Historicist: Until the Bathing Suit Is Wet
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Historicist: Until the Bathing Suit Is Wet

Every Saturday at noon, Historicist looks back at the events, places, and characters—good and bad—that have shaped Toronto into the city we know today.

In this photo of the Centre Island beach in about 1933, the man on the right is following the law, but the gentleman on the left is in danger of arrest. City of Toronto Archives, Fonds 1244, Item 6049.

“Guilty or not guilty?” Magistrate Tinker asked in police court on July 3, 1936.

“Guilty,” replied the accused, John McConvey.

Knowing the defendant was without counsel, Tinker was apprehensive about accepting the plea. He heard the evidence anyway, and Police Constable Jess Weller stepped into the witness box. Seeking escape from the worst heat wave the city had ever seen, McConvey had been arrested by Weller for being, as the summons put it, “in the waters of Lake Ontario…without wearing a proper bathing suit sufficient to prevent indecent exposure of his person.”

McConvey was the first to appear before the magistrate, but twenty-three other men were packed into the tiny police court, each arrested for indecent exposure at Kew Beach, Sunnyside, the Islands, and other city beaches, and awaiting their turn in the docket.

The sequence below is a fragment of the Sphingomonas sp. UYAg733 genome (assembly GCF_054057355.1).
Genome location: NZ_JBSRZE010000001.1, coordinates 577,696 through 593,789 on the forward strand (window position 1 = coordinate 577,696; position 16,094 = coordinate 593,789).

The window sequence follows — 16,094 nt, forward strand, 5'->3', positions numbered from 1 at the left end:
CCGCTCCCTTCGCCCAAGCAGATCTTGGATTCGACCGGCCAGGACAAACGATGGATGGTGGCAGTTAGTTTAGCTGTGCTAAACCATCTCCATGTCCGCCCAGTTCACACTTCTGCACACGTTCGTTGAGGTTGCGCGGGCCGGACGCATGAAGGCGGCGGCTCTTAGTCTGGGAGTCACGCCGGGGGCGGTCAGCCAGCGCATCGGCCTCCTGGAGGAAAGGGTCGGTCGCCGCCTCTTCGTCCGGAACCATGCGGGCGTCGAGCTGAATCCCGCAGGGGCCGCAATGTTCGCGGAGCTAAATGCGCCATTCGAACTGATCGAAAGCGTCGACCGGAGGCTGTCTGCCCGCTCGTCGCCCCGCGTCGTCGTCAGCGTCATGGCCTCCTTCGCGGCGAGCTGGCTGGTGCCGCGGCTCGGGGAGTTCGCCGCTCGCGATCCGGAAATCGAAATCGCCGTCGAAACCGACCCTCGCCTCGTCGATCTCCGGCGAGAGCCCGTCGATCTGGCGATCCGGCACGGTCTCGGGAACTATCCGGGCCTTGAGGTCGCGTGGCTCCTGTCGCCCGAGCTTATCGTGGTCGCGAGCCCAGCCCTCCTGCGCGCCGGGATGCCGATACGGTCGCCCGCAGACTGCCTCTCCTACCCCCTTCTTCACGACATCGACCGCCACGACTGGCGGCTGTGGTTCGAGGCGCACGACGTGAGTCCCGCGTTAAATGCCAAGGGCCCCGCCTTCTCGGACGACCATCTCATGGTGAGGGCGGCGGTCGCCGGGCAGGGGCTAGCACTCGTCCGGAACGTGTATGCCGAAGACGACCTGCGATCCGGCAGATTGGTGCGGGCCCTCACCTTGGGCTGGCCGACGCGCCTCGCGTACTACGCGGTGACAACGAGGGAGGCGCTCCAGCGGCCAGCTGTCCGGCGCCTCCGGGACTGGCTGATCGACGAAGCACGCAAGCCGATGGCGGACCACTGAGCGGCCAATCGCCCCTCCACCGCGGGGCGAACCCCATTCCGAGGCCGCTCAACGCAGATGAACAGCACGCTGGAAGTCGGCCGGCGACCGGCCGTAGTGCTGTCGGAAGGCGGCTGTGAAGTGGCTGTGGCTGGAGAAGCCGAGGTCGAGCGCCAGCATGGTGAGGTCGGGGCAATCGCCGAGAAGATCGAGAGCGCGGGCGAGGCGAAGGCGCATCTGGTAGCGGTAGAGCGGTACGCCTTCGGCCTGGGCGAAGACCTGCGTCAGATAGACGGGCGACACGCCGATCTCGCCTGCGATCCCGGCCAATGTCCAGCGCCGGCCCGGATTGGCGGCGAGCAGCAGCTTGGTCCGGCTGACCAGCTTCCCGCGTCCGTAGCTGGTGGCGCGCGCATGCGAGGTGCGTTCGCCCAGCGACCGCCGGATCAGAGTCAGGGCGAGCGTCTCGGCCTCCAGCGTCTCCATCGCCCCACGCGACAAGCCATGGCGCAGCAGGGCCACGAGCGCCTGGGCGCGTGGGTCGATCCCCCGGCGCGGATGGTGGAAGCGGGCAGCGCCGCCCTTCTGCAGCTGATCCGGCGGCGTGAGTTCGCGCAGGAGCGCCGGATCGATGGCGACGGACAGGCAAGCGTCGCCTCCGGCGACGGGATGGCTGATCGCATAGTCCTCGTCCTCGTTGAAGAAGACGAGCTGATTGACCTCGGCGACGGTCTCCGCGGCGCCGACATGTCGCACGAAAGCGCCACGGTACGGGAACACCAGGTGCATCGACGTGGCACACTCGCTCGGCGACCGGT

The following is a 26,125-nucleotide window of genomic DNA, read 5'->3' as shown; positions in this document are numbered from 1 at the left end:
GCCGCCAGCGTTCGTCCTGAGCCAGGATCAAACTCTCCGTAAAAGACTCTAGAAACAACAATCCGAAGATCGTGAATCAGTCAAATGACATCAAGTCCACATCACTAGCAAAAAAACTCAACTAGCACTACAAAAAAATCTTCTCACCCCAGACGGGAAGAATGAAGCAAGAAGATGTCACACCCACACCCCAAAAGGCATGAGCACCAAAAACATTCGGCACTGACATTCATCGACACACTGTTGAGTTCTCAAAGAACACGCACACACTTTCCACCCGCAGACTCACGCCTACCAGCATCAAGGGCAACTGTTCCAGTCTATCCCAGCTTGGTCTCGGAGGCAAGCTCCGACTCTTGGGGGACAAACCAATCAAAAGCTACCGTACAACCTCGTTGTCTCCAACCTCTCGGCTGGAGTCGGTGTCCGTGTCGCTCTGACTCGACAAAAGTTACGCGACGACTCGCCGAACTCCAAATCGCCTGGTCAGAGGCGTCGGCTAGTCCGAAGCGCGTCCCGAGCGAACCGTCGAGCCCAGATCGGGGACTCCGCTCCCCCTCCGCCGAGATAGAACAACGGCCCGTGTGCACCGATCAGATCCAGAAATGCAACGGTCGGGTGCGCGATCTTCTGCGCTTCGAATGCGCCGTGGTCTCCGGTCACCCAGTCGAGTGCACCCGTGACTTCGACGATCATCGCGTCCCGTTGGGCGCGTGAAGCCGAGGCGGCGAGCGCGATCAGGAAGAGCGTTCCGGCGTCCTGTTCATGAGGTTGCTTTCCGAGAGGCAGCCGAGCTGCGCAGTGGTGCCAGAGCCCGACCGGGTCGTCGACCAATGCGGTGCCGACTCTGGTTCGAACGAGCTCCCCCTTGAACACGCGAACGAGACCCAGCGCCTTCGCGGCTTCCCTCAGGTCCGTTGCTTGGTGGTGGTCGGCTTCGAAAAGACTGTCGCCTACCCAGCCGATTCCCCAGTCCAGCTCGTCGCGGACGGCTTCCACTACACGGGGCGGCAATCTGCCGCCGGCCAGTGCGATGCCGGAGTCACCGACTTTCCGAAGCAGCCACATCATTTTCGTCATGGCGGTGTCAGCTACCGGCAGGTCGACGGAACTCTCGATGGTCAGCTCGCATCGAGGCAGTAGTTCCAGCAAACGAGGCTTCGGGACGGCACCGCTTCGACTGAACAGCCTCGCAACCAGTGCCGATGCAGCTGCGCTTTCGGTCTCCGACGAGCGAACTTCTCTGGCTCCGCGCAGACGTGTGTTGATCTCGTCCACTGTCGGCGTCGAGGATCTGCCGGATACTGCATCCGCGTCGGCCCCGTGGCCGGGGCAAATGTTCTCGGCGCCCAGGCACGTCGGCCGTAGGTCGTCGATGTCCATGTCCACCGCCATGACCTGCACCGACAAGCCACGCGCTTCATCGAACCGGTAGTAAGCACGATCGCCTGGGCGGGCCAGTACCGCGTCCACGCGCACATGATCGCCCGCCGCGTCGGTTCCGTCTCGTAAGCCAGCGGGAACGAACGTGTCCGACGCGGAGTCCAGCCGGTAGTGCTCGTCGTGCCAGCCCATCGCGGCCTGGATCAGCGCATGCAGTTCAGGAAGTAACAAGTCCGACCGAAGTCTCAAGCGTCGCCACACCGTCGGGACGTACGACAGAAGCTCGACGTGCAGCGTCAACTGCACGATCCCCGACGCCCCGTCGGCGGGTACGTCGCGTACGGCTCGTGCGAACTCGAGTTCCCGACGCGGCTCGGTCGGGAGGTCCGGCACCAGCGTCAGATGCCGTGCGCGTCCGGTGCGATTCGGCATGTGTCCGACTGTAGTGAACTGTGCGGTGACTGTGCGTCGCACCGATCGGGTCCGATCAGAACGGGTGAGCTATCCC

When prompted by B. C. Baird, the city’s prosecutor, Weller pointed to his belt to indicate how low the suit had been rolled down. “I’m not sure how many women were near,” Weller added, “but there was mixed bathing all along there.”

“I just undid the zipper on the upper part of the suit,” he admitted. But, he mitigated his apparent lewdness by adding, “There was no one within two hundred yards.”

It was at this point, with McConvey’s conviction all but assured, that a young man glided through the courtroom crowd and whispered in the defendant’s ear. Although the two did not know each other, Ken Blair, a young law student—as he announced himself to the court—offered to act as McConvey’s defense counsel. He set immediately to work, acutely aware of the specific wording of the bylaw.

“At the time of your arrest were you bathing, swimming, or washing the person in Lake Ontario?” Blair asked.

“No,” McConvey answered.

“Were you in the water at all, either that day or the previous day?”


“Well, your Worship,” Blair turned to the magistrate, “I don’t think the charge is properly laid under this by-law.” Nor was Constable Weller able to confirm that he’d seen the defendant swimming.

“Case dismissed,” Tinker concluded. Blair found a loophole in the specific wording of the bylaw, which required a suit that decently covered the body when swimming but not sunbathing. The charges against all other similar offenders were dismissed or withdrawn.

Monday on the beach at the foot of Leslie Street, August 12, 1935. City of Toronto Archives, Fonds 200, Series 372, Subseries 41, Item 385.

In July 1930, Toronto’s city council amended a previous bathing suit bylaw, which had required all swimsuits cover the bather’s body from neck to knees. The new regulation ruled that a proper bathing costume must cover the body sufficiently to avoid indecent exposure. That is, even men needed a top half to cover their torso. Bathing trunks alone were not enough on the city’s public beaches.